An applicant will also need to show he or she is stateless. Home Office guidance indicates decision-makers will want to see letters from the national authorities of each parent confirming the child or young person is not and has never held their nationality. Such requirements can become especially difficult to meet if a parent cannot be identified, contacted or is unwilling to help. Children in care or whose parents are estranged may have particular difficulties.

These evidential hurdles tend to get worse the longer time goes on. For example, social services stand a far better chance of securing evidence about a child’s status and that of their parents when a child is taken into care than several years later. This concern is one reason why family courts should be alert to the possibility of directing local authorities in relevant cases to take steps to ascertain and address any right to register a child may have.

The fourth hurdle is the fee. Currently, the fee for a child to register as British is £973; an adult must pay £1,163. The Home Office claims the unit cost of administering these applications is £386. A child applicant must pay an additional £80 if her or his registration is accepted after she or he turns 18. This is for the citizenship ceremony the young person will need to attend. These fees are regularly raised, often with almost no notice.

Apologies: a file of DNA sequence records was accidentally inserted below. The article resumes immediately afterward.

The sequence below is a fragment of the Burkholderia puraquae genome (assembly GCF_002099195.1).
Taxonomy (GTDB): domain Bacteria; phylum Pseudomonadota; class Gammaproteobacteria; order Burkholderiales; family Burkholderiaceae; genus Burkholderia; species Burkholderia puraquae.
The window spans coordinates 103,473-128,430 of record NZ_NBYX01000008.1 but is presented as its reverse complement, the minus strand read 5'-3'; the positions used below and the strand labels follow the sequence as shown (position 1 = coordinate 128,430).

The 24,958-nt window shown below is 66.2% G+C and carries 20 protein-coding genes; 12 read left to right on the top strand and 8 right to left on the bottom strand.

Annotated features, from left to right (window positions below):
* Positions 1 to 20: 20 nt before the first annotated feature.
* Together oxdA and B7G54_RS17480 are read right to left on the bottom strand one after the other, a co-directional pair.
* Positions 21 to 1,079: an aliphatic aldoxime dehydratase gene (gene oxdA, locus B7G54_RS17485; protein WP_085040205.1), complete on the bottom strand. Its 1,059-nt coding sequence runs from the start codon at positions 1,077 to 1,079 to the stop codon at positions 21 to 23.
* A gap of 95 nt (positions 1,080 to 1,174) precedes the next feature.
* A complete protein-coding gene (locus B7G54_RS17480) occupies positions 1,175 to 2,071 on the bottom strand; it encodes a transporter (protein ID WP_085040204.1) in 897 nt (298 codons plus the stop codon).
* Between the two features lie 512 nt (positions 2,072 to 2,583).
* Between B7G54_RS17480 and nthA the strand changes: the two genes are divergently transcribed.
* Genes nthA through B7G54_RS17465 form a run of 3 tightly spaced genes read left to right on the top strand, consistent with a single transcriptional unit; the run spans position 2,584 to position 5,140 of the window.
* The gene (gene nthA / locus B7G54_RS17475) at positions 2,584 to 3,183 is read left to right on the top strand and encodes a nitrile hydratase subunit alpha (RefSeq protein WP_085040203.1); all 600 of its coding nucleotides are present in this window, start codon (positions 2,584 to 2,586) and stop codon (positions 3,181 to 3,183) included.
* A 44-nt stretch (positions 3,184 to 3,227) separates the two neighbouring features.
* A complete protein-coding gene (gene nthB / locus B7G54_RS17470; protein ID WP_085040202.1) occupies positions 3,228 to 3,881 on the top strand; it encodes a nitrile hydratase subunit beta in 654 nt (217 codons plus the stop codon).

British citizenship in these cases is an entitlement, yet the Home Office is making hundreds of pounds above cost each time a child or young person seeks to register their right. The Home Office offers no waiver or exemptions.

An additional hurdle, which compounds the others, is that legal aid is not available for advice and assistance on these registration applications (unless exceptional case funding is granted). Children need specialist legal help to recognise their entitlement, identify the evidence required, instruct experts where necessary (an expert may be necessary to show a child does not have her or his parent’s nationality) and prepare an application. Without legal aid, many children are simply unable to secure the necessary help and expertise.